Retired Four-Star General Stanley McChrystal, Danah Boyd, Anil Dash, Raina Kumra, and Angela Blanchard discuss strategies for staying on course in an era of chaos.
Learn more about the 'North Star' philosophy here:
I think from a tactical level, one of the key techniques to stay focused on a big goal while still being flexible is actually almost contrary to Robert's saying. Instead of never being in doubt, I try to favor "strong opinions, weakly held". So I'll tell a team something provocative, but be very willing to be persuaded otherwise. The key is, if nobody can argue us out of it, then we've got a radical goal that stands up to scrutiny, and that can act as a pretty powerful "north star".
You must move through this chaotic, fast-changing world with an eye for an opportunity – focusing on what works and what is strong, using what’s available to build something better, faster, more effective. It is not about choosing to be either flexible or consistent; it’s about being flexible and consistent at the same time.
I recently caught up with an old friend from agency days who now works at a social media platform and we were remarking at the different work styles. When we worked in the ad industry the mantra was "It's not done until it's perfect" and in technology the mantra is "Done is better than perfect". This is sort of the agile development shift we're all facing now: on an individual career level of just trying something even if it isn't "the dream job" to an organizational level of being focused and flexible.
I actually agree wholeheartedly in Anil's idea of finding a contrarian opinion to stress test your north stars. (am stealing that!)
Though: I think a clear mission is more important than a flexible one - what do you think?
So we keep stress testing our "North Star" .... which means it can move. Doesn't that make it not quite a North Star? I'm with Raina that a clear mission is more important, with flexibility on how you get there.
Of course, that assumes that you have a broad enough mission -- that you don't define your mission too narrowly ....
I don't think it makes sense to use a North Star metaphor to think about vision. Yes, a long-term vision has inspirational value, but it should not be static. What is static in my mind are core values. I view my values as my North Star and am acutely aware of how my practices and vision changes over time, even when my core values do not. When new situations challenge me, I look to my values to make sure that I'm still on track. I see reflexivity as a key tool to making sure that I'm aligning my actions and vision with my values.
I'm with danah. Values and purpose sustain as we navigate chaotic climates. What keeps me clear is a set of beliefs about people and the world we live in. The “how” changes constantly as learning occurs, as new information comes to us, as experimentation pays off. What doesn’t change is the “why” of our work. That’s the North Star. I think this true for the individual and true for the organization. You know you are in clear "why" territory if you can finish the sentence "we exist to..." in ten words or less! The election today could radically shift the context for the work I do one way or another. But my purpose does not change; nor does the intent of the agency. We just go to work and seek a new route.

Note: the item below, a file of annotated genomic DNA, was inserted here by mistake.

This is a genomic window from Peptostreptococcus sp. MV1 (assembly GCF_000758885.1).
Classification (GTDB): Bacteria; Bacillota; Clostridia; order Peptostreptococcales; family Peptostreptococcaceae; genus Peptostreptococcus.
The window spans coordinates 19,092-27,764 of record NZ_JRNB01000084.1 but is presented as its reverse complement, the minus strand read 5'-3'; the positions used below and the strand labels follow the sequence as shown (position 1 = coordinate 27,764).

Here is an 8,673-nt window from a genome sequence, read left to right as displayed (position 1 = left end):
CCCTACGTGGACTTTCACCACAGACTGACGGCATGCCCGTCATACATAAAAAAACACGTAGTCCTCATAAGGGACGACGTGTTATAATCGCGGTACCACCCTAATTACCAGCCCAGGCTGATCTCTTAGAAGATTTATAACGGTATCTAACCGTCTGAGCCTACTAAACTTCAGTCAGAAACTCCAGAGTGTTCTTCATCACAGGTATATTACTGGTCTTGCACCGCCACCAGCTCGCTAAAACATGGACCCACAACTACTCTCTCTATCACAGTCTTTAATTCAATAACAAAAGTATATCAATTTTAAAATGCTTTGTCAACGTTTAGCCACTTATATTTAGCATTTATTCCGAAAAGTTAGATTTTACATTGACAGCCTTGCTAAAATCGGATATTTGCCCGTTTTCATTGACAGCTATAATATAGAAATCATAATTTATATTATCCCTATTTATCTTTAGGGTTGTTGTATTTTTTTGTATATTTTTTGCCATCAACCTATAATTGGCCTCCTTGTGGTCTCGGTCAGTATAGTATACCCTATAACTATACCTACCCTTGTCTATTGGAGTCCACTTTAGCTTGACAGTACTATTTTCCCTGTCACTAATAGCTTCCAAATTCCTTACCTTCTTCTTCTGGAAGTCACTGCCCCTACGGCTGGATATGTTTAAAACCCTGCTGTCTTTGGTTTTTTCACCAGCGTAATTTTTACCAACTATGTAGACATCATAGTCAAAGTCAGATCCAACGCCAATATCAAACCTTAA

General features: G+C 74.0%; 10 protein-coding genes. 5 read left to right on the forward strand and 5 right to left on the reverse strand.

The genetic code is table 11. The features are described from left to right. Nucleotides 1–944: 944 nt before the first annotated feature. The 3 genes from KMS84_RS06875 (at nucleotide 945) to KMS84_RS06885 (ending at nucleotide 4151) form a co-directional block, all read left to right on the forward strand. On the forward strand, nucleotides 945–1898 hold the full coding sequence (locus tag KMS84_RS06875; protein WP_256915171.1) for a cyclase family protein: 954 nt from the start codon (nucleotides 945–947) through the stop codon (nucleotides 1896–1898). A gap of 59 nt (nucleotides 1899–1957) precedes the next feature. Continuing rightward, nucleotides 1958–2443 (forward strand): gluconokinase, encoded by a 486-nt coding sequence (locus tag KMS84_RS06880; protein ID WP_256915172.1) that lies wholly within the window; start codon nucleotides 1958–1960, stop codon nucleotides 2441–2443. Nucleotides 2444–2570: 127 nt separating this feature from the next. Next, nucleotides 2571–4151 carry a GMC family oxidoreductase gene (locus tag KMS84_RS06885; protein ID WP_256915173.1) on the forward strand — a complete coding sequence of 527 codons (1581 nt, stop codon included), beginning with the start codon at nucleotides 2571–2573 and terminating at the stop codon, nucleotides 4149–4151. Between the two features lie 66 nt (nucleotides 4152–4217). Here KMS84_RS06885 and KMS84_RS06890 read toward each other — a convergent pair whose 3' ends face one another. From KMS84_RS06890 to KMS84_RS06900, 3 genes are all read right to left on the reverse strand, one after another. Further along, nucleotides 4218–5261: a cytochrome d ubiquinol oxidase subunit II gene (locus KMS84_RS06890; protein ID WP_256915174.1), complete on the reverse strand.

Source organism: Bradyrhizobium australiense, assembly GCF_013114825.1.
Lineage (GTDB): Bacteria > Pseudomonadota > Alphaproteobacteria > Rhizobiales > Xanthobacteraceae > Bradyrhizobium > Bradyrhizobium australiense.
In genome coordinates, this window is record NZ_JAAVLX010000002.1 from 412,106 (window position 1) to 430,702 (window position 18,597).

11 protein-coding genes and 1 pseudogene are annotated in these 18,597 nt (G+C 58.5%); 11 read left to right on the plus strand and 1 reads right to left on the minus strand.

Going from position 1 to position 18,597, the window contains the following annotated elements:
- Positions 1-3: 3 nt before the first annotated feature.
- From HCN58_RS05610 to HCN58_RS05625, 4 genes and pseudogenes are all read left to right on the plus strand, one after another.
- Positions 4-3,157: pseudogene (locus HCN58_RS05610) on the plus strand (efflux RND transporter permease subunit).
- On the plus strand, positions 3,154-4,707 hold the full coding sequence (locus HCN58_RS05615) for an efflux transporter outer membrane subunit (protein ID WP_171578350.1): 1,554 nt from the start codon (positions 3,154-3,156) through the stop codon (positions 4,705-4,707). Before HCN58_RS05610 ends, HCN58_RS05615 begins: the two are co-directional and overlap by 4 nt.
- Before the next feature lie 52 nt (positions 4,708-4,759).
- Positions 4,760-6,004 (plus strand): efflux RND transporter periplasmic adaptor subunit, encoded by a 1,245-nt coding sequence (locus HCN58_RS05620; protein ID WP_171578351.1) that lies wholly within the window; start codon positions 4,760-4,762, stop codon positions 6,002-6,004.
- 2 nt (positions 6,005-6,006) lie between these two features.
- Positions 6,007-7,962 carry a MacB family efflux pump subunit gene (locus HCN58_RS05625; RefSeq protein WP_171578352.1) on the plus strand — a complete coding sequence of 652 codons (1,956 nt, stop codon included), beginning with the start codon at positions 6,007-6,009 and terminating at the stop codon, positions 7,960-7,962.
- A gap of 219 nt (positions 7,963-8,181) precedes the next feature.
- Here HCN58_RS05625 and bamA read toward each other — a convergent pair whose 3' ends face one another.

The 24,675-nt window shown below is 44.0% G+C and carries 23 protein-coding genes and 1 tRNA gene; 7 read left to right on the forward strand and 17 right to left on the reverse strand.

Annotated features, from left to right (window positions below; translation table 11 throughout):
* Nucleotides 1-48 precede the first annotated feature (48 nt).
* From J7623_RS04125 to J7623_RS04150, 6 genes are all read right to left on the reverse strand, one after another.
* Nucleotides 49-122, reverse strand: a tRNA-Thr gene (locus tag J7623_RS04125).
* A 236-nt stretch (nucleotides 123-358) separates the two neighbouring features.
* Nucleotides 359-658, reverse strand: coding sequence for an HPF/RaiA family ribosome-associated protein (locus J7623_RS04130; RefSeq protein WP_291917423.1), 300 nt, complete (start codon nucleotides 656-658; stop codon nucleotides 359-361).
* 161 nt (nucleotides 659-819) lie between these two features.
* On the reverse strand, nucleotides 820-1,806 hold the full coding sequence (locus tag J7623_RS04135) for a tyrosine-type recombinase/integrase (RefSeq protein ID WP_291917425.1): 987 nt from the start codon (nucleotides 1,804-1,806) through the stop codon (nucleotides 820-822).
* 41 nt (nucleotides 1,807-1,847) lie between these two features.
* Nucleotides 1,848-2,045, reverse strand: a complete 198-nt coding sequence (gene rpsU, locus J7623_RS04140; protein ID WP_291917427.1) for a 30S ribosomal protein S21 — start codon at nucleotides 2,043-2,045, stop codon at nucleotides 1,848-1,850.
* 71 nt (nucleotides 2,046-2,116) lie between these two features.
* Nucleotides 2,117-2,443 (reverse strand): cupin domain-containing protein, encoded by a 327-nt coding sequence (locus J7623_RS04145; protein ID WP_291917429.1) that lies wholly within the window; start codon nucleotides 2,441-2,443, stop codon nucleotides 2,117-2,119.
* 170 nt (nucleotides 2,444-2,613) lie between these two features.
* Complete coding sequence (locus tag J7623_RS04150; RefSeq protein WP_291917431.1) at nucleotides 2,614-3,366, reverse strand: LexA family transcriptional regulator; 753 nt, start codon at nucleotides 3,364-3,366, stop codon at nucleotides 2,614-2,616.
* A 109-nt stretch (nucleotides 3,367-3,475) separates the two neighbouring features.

My personal mission statement is: "Make the world a better place through research and knowledge." To get there, I believe in honesty, transparency, and tolerance. In general, I believe that I should take actions that leave the world better off because of me. And when I do interventions, I follow a "Do no additional harm" mantra.
I've worked at several places that had a clear mission, and some that had vague missions, or outdated missions. The places where the mission statement was emblazoned on a wall where everyone could see it everyday had more cohesion around the "why we do what we do" and the places that didn't always had an "identity project" of some kind going on. I personally, need to align with a mission before I set out to do anything big. In my last gig, the mission was to "Inform & Engage People around the world with information that helps them live better lives" we gathered a group of smart folks and added the word "connect" into our mission statement to update it (Inform, Engage & Connect). This word was key to baking digital into the mission.
Finding a consistent north star—what the Army calls “staying on azimuth”—is both personal and, by extension, organizational. On your own, it’s important to decide certain things upfront - who you are and what sort of leader you want to be. There are things you will need to always do, and more importantly, things you will never do. Having guideposts established, and the discipline to abide by them, is critically important to staying on course--particularly when buffeted by inputs. This is where relationships are key: put people around you whom you trust and then over-communicate with them. The more you do, the more they’ll understand your intent and act like bumpers in bowling—if you stray, they can help you perceive and course-correct.
Thanks for your feedback! Team Branch